Wednesday, February 8, 2012

alt-lib Suggests: Market Research Analyst Job - West Point PA, 19486

The list of responsibilities says it all:

- Analysis of market data and other activities in support of commercial and marketing programs.
- The position will require interacting globally with Sales Managers, Vice Presidents, Market Development Managers, Marketing Services, Global Account Managers, and IT.
- Provide metrics and reports on Global Accounts.
- Conduct systematic analysis and reporting on key indications, patent expirations, and marketed drug status to effect strategic and tactical decisions such as forecasting, market planning and new product development.
- Conduct secondary research projects and develop market information reports to support strategy development of all SBU's
- Conduct global and regional competitive intelligence and maintain information in CRM, One Source, or other designated system.
- Conducting routine on-line searches and monitoring relevant pharmaceutical news sources to provide the commercial team with timely reports on market activities that impact the business

West Point Market Research Analyst Job - PA, 19486


  1. Hello,

    What advice do you have for current MLIS students seeking this path after school?

    1. Hi. Yes, when I was actively adding content to this blog, I noticed that first-level positions in this category were kind of rare. So, i commiserate with your predicament.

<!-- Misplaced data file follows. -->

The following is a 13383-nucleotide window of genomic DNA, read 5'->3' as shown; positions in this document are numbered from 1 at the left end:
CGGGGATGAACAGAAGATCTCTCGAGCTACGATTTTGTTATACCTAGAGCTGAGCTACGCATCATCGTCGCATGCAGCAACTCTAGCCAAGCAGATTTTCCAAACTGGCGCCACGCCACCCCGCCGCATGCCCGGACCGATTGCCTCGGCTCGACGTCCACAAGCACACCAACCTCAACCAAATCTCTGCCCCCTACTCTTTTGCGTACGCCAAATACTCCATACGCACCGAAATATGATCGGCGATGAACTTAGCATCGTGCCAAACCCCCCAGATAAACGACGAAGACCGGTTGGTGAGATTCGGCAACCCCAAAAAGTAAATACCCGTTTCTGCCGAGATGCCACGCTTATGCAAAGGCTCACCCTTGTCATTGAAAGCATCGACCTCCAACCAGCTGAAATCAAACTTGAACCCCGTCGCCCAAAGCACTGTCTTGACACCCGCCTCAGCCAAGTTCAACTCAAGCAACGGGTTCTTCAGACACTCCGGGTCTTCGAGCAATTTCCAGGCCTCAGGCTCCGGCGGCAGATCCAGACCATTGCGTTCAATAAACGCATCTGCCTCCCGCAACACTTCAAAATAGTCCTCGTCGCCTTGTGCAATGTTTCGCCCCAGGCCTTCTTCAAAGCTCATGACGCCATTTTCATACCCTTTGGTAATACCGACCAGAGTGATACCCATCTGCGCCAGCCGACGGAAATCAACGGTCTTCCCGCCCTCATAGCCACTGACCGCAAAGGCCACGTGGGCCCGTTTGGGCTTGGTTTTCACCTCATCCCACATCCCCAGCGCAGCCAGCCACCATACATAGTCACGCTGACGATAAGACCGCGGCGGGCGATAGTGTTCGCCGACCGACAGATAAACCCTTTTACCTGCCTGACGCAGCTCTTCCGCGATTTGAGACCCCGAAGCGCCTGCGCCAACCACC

Given that you happened to append your question to a Market Research - oriented position, let me suggest that while you are still in grad school, try to find opportunities for course(s) devoted to Market Research. If your university has a Business school in addition to your Information Science school, try to find out if you could enroll in an additional course (summertime maybe) related to your broader field of interest, before you complete the 'academic' phase in your life. Basically, I'm suggesting one way that you can get some additional credibility in the field.

      In general, I would encourage anyone to take side courses from the Business school at your university, if at all possible.

      Another thought -- when applying to positions, try to show the breadth of your knowledge and abilities in your resume. You have skills that can be applied in multiple ways, and that should be your emphasis in how you present yourself. Be sure to not emphasize the jargon of the library field. If you think it's appropriate, adapt the jargon of the wider business field, instead. But, do your best to not present yourself as pigeon-holed as a "librarian." Good luck!